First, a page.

of creative, entrepreneurial people.

Jose de Jesus Legaspi, a prominent local developer, pins much of the
blame for this on what he describes as "a parochial political
kingdom"–with Antonio Villaraigosa, mayor since 2005, wearing the
tinsel crown. A sometimes charming pol utterly bereft of economic
acumen, Villaraigosa is a poor manager who is also highly skilled at
self-promotion. His idea of building an economy revolves around
subsidizing downtown developers and pouring ever more funds into the
pockets of public sector workers. No surprise then that L.A. suffers
just about the highest unemployment rate of any of the nation’s 10
largest cities outside Detroit. One in five county residents receive
some form of public aid.

But the real power in L.A. today is not so much Villaraigosa but what the Los Angeles Weekly
describes as a "labor-Latino political machine," whose influence
extends all the way to Sacramento. These politicians represent, to a
large extent, virtual extensions of the unions, particularly the public

The rise of the Latino-labor coalition does stir some pride among
Hispanics, but it has proved an economic disaster for almost everyone
who doesn’t collect a government paycheck–L.A.’s city council is the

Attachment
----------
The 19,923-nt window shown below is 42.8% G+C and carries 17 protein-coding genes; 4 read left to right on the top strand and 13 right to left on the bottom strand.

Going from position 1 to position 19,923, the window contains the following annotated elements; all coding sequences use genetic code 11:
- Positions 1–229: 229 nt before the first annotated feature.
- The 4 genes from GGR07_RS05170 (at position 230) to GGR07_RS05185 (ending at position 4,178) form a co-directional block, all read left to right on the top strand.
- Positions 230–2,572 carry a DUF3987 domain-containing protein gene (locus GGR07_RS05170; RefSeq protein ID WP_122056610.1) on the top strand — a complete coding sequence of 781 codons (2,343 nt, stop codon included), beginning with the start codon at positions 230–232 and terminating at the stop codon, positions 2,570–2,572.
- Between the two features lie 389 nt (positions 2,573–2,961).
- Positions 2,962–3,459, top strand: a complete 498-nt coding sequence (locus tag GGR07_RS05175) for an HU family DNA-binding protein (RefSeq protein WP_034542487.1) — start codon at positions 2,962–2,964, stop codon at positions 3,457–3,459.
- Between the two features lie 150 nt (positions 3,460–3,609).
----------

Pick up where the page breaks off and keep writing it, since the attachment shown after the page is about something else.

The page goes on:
nation’s highest paid–or subsidy. Although perhaps not as outrageously
corrupt as the Chicago machine, it is also not as effective. L.A.’s
version manages to be both thuggish and incompetent.

According to an analysis by former Mayor Richard Riordan, the city’s
soaring pension liabilities will grow by an additional $2.5 billion by
2014, by which date the city will probably be forced to declare

So is the city of the future doomed for the long term? Not
necessarily. Although Latino politicians and "progressive" allies
strive to derail entrepreneurialism, our grassroots remains stubbornly
entrepreneurial. This is particularly true of Latino and other
immigrant businesspeople in Los Angeles. In 2006, for example, roughly
10% of the foreign born population was self-employed, almost twice the
percentage of the native born.

To be sure, much of this activity takes place in smaller area
municipalities–Burbank, Glendale, Lynwood, Monterey Park–that are
mercifully outside the reach of the City of Los Angeles, which accounts
for somewhat less than half of L.A. County’s 10 million people. But as
Legaspi, who came to L.A. from Zacatecas, Mexico, in 1965, points out,
ethnic enterprises–Armenian, Iranian, Israeli, Korean, Chinese as well
as Mexican and Salvadoran–continue to thrive even within the city
limits. You rarely find in L.A. the kind of desolation found in dying
cities like Detroit or Cleveland or even large swaths of New York or

All this suggests there’s still hope for Los Angeles to blossom
further as a hub for international trade, global culture and fashion.
But to achieve that goal the city needs a government that will nurture
its grassroots rather than stomp or extort them. "Los Angeles is a
potential great world city, but it needs to be ruled like a world
city," Legaspi points out. Until that happens, our putative city of the
future will exist more as dreamscape than reality.